What is a typical sibling?

Typical siblings are those who have a sibling with significant special needs. They face life with a unique set of challenges and feelings.

Understanding and supporting the typical sibling

While feeling love, support, and loyalty for their brother or sister, the typical sibling also can feel overlooked and resentful as their parents focus on the more pressing needs of their sibling.

Recognize the child is often expressing normal feelings to abnormal situations. Frequent hospitalizations of the affected sibling, special caregivers entering and exiting their household, different expectations of the typical sibling, periods of embarrassment – these are but a few of the situations that can exacerbate feelings of frustration, jealousy, guilt and loneliness in the typical sibling.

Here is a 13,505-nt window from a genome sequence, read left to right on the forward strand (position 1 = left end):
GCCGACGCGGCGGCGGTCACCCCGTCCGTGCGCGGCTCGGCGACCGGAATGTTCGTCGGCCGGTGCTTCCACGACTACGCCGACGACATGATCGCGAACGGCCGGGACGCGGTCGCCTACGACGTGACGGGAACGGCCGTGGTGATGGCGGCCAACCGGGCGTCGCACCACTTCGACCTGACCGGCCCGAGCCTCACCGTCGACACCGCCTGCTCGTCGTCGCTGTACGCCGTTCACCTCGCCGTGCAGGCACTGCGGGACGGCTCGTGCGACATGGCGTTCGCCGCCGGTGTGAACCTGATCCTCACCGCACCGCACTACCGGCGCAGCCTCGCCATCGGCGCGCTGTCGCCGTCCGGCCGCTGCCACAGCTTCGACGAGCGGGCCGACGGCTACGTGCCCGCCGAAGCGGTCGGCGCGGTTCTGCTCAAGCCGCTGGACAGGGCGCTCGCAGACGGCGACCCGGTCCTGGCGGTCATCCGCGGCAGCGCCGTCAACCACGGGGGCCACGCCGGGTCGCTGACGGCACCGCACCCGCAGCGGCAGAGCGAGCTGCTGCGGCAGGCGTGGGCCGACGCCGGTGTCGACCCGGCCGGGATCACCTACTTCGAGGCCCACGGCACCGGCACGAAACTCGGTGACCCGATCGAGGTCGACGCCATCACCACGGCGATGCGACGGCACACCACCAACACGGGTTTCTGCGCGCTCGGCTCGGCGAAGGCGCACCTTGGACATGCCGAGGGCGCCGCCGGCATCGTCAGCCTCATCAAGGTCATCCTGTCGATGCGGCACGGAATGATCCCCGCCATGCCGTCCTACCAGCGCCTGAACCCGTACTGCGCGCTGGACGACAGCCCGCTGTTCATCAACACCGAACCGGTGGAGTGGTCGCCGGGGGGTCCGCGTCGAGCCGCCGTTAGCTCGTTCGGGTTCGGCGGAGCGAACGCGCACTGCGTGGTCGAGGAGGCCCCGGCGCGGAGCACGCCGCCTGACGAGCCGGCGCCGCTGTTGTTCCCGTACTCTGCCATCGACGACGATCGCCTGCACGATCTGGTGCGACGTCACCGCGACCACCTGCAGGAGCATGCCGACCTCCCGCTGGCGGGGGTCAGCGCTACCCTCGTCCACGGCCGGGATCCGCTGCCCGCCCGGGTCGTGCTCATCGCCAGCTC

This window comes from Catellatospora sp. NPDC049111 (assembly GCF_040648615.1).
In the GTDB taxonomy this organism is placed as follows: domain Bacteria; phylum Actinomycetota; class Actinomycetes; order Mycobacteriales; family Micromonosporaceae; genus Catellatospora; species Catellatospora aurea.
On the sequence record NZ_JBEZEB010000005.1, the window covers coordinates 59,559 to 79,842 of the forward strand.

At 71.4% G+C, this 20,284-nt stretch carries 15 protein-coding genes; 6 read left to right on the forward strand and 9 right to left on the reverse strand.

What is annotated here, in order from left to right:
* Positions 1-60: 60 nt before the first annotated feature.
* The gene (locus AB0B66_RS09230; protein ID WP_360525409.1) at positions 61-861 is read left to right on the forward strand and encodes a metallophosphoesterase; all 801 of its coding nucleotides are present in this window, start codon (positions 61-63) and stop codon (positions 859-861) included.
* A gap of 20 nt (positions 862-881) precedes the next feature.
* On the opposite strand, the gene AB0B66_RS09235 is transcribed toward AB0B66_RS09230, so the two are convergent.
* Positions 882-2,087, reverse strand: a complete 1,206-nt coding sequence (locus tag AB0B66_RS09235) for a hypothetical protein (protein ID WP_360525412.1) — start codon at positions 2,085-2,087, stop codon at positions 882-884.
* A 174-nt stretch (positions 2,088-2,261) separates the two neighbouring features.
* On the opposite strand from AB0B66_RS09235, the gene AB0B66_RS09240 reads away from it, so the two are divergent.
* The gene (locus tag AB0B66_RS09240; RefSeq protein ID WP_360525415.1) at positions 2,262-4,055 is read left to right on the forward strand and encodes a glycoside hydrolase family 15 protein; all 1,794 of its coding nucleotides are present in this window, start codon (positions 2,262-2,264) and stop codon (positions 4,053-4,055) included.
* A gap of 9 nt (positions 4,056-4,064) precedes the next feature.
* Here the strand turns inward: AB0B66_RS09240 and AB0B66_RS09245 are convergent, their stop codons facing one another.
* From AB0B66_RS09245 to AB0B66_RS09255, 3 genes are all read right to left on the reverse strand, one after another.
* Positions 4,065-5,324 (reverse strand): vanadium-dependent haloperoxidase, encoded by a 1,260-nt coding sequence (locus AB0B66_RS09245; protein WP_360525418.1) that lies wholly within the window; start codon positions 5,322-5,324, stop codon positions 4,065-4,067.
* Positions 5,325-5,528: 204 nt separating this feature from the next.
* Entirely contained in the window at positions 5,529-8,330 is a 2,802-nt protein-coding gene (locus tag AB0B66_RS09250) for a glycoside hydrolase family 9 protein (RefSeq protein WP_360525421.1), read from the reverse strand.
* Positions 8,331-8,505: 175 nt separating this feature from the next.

The parent also may have his/her own feelings of guilt about not having time or emotional energy for the typical child in the family, and expecting too much from them during times of acute stress. Whenever possible, finding regular time with the typical child without their sibling benefits both the child and the parent.

Connecting with others who face similar challenges provides support and lessens isolation.

“We learned valuable talking points and got excellent advice. Anytime you have a chance to sit down with others who understand your struggles, it’s a helpful conversation. The needs of kids change as they get older and it was great to get input from a parent of older children and understand what’s ahead for us.”

Heather Eddy, Plymouth

Parent participant